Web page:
Why We Made This Film


From girls confronting popular messages about culture and body image to boys who are sexually active just to prove they aren't gay, the students in Straightlaced illustrate the toll that deeply held stereotypes and rigid gender policing have on all of our lives.

A Message From Director Debra Chasnoff

We started working on Straightlaced when my oldest son was 16. I was deeply affected by the subtle, hard-to-discuss ways that I saw him and his friends trying to make sense of the messages they were getting—from the media, their schools and often their families—about how men are supposed to be.

Young men are boxed in from every direction. By middle school, most have found that the pressure to prove their masculinity and the threat of being labeled gay have constricted what little space they have to figure out who they are. By high school that vise gets tightened even more.

Being a man requires demonstrating that you aren’t weak—which, in turn, demands that you not be perceived as doing anything considered “female,” which really means that you can’t be seen as homosexual. It’s all connected, yet there are very few opportunities today for youth to deconstruct these equations or to develop critical thinking about these deeply held cultural norms.

For girls, coming of age isn’t much better. From the constant bombardment of advertising images about what women are supposed to look like, to the pressures to dumb down in order to get a guy, the family and cultural conflicts over how girls are supposed to act, or the unspoken line between being too sexual and not sexual enough, becoming a woman clearly comes with an expected script as well.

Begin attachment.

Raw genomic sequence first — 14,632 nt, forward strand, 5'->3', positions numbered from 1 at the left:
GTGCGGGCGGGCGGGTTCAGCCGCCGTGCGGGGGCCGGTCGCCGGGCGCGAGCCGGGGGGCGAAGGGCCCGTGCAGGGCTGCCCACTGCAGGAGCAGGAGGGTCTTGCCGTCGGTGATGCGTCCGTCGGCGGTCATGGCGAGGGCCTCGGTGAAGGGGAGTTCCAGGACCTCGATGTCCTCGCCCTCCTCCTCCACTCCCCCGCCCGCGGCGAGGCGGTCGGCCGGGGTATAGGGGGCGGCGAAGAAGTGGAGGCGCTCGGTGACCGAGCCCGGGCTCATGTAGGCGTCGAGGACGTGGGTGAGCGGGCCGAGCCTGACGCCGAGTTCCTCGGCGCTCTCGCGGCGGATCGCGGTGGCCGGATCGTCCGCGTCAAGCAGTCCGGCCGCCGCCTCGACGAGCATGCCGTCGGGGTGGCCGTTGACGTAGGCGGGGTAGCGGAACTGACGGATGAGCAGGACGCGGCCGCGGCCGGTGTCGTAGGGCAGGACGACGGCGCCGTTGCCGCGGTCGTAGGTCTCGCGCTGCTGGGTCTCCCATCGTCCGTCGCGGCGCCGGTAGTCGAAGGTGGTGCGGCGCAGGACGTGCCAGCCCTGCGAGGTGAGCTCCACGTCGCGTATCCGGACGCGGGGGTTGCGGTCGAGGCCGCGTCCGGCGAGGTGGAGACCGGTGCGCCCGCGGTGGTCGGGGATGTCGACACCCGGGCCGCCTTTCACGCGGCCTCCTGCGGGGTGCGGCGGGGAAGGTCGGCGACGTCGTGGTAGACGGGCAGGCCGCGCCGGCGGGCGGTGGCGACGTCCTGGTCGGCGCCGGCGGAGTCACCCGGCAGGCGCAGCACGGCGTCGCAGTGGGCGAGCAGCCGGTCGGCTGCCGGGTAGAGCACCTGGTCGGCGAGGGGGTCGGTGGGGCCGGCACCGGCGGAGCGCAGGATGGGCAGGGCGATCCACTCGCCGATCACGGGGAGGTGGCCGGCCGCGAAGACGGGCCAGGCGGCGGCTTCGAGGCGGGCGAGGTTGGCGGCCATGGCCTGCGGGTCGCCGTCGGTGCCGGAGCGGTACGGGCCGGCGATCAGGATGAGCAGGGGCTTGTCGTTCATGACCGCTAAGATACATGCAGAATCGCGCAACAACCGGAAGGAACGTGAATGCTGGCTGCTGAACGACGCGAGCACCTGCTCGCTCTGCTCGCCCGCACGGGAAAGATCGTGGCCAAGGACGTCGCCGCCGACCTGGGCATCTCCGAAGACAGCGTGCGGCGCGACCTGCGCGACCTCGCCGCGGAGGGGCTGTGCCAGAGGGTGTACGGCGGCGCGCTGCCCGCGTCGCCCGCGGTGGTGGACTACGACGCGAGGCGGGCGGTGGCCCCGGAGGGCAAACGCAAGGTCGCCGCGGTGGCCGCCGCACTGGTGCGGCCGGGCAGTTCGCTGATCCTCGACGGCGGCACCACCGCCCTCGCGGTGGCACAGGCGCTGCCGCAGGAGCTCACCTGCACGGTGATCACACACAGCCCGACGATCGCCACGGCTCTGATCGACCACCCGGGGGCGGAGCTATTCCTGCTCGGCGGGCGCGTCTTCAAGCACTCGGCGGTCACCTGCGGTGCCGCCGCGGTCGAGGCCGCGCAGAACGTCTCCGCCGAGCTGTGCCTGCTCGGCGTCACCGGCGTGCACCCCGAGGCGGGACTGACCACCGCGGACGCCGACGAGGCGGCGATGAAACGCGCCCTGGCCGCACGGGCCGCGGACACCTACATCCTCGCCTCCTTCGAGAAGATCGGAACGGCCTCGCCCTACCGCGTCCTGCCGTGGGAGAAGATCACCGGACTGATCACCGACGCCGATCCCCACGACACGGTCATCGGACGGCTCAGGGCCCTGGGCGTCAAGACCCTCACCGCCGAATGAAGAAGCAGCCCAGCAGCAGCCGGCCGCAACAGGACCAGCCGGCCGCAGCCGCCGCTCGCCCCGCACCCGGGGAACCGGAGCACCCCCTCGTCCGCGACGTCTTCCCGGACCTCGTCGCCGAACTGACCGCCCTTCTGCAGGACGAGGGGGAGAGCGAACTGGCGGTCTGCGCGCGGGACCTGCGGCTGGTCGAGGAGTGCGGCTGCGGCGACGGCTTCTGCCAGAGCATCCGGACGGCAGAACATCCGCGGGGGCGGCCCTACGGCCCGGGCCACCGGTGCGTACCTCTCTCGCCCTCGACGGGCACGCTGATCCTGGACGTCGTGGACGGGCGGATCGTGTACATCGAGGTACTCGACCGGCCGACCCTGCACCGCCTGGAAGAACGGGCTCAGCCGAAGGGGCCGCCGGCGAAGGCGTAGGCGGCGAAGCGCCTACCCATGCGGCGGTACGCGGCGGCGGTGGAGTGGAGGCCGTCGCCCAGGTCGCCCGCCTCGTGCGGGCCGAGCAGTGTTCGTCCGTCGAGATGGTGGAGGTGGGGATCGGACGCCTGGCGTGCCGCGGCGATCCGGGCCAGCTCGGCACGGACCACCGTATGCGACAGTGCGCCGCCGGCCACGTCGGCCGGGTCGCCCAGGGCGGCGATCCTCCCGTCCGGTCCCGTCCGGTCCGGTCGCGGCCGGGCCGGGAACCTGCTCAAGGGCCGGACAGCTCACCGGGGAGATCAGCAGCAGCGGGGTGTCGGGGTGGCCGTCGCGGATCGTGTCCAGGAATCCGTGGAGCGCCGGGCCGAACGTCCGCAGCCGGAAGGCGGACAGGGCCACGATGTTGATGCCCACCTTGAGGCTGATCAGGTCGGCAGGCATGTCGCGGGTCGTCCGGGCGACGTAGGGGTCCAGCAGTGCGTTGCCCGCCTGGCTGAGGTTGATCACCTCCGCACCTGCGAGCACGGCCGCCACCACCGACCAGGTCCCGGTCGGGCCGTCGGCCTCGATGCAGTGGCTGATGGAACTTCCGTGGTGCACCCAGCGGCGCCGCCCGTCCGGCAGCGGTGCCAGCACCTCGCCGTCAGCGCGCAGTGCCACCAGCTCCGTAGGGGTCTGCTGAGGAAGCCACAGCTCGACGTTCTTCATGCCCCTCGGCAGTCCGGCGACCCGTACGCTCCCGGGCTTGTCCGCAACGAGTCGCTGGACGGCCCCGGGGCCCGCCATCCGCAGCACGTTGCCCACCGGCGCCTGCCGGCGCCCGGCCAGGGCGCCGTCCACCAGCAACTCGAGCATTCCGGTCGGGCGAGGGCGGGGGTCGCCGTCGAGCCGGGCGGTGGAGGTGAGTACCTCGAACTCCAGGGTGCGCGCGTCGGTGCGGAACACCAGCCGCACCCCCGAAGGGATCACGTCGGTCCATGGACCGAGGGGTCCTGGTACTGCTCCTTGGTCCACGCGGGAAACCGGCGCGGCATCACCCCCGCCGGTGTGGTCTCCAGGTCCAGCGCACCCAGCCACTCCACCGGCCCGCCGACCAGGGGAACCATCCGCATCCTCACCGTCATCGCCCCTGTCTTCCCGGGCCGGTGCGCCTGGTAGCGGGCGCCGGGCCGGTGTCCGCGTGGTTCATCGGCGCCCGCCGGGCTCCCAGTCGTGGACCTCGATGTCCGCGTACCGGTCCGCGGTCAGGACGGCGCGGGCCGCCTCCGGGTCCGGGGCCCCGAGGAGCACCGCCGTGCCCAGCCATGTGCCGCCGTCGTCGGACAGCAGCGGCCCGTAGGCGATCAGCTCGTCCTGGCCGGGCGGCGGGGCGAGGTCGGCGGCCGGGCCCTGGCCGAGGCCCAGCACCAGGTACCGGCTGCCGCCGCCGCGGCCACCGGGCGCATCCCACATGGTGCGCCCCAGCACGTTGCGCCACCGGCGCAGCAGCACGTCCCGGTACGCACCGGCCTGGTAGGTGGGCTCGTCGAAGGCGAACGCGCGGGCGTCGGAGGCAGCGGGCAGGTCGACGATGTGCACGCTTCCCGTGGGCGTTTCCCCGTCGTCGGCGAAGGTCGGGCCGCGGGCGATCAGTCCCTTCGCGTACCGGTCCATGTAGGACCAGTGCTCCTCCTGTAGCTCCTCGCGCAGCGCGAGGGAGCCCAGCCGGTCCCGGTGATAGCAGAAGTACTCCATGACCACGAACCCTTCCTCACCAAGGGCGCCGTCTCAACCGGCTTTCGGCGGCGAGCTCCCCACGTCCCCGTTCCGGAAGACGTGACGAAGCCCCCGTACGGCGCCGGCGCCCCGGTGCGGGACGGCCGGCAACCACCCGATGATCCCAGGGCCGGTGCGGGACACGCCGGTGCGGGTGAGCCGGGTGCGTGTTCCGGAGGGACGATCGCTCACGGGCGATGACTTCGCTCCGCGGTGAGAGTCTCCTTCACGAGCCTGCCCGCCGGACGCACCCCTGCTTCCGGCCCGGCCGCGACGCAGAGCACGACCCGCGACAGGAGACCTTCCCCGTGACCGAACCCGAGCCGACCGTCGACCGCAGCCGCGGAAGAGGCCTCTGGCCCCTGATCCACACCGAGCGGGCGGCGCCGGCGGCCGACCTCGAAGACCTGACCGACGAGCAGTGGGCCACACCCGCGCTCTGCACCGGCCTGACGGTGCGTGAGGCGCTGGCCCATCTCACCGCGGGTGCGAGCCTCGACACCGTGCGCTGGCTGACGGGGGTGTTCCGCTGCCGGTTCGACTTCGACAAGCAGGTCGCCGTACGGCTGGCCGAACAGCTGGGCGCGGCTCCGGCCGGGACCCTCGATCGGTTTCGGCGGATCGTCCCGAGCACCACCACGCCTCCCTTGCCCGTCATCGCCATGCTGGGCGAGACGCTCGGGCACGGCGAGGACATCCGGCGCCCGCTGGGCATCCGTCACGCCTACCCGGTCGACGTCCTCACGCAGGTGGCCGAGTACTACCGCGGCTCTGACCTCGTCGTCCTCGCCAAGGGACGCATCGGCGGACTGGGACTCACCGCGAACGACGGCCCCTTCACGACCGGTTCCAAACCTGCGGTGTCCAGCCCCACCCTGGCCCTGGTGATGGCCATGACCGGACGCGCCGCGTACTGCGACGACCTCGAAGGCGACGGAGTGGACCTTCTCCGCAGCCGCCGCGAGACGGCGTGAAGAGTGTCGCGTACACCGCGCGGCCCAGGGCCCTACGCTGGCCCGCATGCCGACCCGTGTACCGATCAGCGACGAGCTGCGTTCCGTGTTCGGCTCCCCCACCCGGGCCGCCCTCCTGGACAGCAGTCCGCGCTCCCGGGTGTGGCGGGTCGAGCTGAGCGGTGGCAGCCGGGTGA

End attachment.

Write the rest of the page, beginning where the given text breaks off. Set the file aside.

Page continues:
Much of the film and educational work that has been done to date on gender and sexuality issues has focused on the struggles of youth who identify as lesbian, gay, bisexual, transgender or questioning (LGBTQ). Less attention has been paid to how all youth—and all adults—regardless of sexual orientation, are deeply affected by homophobia and gender pressures. We hope that Straightlaced begins to fill that void.

To create the film, producer Sue Chen and I visited many high schools. In each classroom we would introduce ourselves by saying, “We are making a documentary about what it’s like to be in high school and the pressures that students face just because they are male or female. Would anyone like to speak with us?”

Whether we were in an urban public school, a rural community, or a private school, the response was essentially the same. Hands shot up and students waited patiently for their 15-minute private meeting with us to talk about their experiences, their fears, their frustrations, and their triumphs.

From hundreds of those initial conversations, we selected the 50-plus students who appear in the film. We told them we would use only the parts of their interviews in which they told us the truth—and to just be themselves. And they did just that.

We hope you will use Straightlaced to: